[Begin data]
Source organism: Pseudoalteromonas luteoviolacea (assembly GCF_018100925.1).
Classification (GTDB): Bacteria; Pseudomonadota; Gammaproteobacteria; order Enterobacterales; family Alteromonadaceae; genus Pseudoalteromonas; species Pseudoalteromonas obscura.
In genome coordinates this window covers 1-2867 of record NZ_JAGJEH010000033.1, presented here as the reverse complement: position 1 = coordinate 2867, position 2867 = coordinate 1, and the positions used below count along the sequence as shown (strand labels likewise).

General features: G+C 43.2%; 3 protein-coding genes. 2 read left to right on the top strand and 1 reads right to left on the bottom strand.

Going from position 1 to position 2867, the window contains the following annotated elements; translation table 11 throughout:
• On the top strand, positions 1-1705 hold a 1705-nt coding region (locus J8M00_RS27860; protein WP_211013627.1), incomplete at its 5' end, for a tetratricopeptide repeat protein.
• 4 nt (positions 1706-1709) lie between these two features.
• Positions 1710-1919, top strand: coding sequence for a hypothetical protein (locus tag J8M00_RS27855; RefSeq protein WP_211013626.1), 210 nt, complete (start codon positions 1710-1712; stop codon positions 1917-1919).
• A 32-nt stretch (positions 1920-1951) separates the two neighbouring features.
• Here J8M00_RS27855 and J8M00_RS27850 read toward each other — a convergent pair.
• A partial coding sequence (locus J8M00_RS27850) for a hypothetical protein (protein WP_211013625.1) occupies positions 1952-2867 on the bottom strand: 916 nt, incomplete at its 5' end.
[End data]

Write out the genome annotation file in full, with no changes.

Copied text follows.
Source organism: Pseudoalteromonas luteoviolacea (assembly GCF_018100925.1).
Classification (GTDB): Bacteria; Pseudomonadota; Gammaproteobacteria; order Enterobacterales; family Alteromonadaceae; genus Pseudoalteromonas; species Pseudoalteromonas obscura.
In genome coordinates this window covers 1-2867 of record NZ_JAGJEH010000033.1, presented here as the reverse complement: position 1 = coordinate 2867, position 2867 = coordinate 1, and the positions used below count along the sequence as shown (strand labels likewise).

General features: G+C 43.2%; 3 protein-coding genes. 2 read left to right on the top strand and 1 reads right to left on the bottom strand.

Going from position 1 to position 2867, the window contains the following annotated elements; translation table 11 throughout:
• On the top strand, positions 1-1705 hold a 1705-nt coding region (locus J8M00_RS27860; protein WP_211013627.1), incomplete at its 5' end, for a tetratricopeptide repeat protein.
• 4 nt (positions 1706-1709) lie between these two features.
• Positions 1710-1919, top strand: coding sequence for a hypothetical protein (locus tag J8M00_RS27855; RefSeq protein WP_211013626.1), 210 nt, complete (start codon positions 1710-1712; stop codon positions 1917-1919).
• A 32-nt stretch (positions 1920-1951) separates the two neighbouring features.
• Here J8M00_RS27855 and J8M00_RS27850 read toward each other — a convergent pair.
• A partial coding sequence (locus J8M00_RS27850) for a hypothetical protein (protein WP_211013625.1) occupies positions 1952-2867 on the bottom strand: 916 nt, incomplete at its 5' end.